avgolemono soupAs a girl, I was fascinated by avgolemono, the broad term for a creamy lemon-egg sauce we use to finish all manner of Greek dishes — from cabbage rolls to poached fish to meatballs to stuffed grape leaves. While the cabbage rolls take a close second, my favourite preparation has always been avgolemono soupa, a five-ingredient soup that belies its simplicity.

This soup is our salve for all ailments and woes; this soup is food we eat to honour and nourish our bodies.

My namesake, Yiayia Maria, makes her avgolemono in a massive and dented metal pot, starting with the whole chicken that forms the soup’s broth. She’ll extract the swollen carcass and pick the meat, showing her island upbringing, where not a shred went wasted. Into the pot of broth: the rice, then separately whisking the lemon and eggs to a frothy ordeal that thickens the soup. With care and by the ladleful, hot stock is whisked into the lemon-egg mixture, bringing it to temperature so as not to curdle.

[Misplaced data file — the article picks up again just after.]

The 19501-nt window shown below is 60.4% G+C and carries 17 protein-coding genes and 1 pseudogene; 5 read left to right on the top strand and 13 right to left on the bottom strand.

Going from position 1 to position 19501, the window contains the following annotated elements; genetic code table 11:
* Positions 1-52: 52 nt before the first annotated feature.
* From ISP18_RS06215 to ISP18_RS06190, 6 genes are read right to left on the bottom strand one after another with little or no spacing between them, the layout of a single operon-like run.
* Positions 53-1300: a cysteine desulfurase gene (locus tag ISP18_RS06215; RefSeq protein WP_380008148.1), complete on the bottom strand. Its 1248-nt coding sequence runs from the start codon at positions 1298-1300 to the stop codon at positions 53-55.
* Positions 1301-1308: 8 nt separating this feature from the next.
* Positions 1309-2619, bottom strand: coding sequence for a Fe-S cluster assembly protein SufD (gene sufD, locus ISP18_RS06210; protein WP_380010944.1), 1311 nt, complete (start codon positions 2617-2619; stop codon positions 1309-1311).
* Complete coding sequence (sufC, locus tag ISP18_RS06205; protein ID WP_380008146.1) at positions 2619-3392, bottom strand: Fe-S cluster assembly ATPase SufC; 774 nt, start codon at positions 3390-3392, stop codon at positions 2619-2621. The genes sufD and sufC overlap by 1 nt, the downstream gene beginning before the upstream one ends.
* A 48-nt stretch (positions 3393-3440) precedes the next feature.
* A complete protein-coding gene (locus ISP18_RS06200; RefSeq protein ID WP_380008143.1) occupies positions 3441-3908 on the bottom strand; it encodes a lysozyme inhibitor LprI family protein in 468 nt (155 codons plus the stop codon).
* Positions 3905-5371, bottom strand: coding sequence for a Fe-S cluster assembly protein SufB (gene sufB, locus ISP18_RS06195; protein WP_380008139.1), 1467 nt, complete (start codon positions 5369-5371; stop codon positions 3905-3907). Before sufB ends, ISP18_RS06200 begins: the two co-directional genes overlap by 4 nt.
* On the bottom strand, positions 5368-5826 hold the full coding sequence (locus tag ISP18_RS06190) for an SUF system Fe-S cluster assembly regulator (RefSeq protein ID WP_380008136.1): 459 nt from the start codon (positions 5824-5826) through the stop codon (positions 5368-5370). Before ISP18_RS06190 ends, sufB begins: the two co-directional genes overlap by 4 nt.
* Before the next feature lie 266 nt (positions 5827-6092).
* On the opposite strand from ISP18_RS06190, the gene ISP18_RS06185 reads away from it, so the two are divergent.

Then, the magic: the lemon-egg mixture joins the soup pot, and with barely a turn of the whisk transforms the broth to a lemon-yellow cream that coats a spoon. Always, I watched this step with intensity and interest, amazed that a little protein and acid could turn thin broth into something entirely other. (To this day, any similar culinary slight of hand fills me with glee: bechamel sauce thickening, ouzo made cloudy by ice cubes, gelatin setting milk into panna cotta.)

That was that. The soup heaped into bowls, pulled boiled chicken at the side to add at your preference. How water, chicken, rice, lemon and eggs can be so perfect is a mystery, but one I’m willing to accept.

25311170634_bcc8dd1dec_oYiayia Maria’s Avgolemono Soup

I make Yiayia’s soup with chicken stock following my favourite Cook’s Illustrated/Smitten Kitchen method, as I love the gelatinous richness you get from slowly simmered chicken wings. Otherwise, it’s true to her traditional recipe. If you prefer lighter broth, work from a whole chicken carcass versus just wings.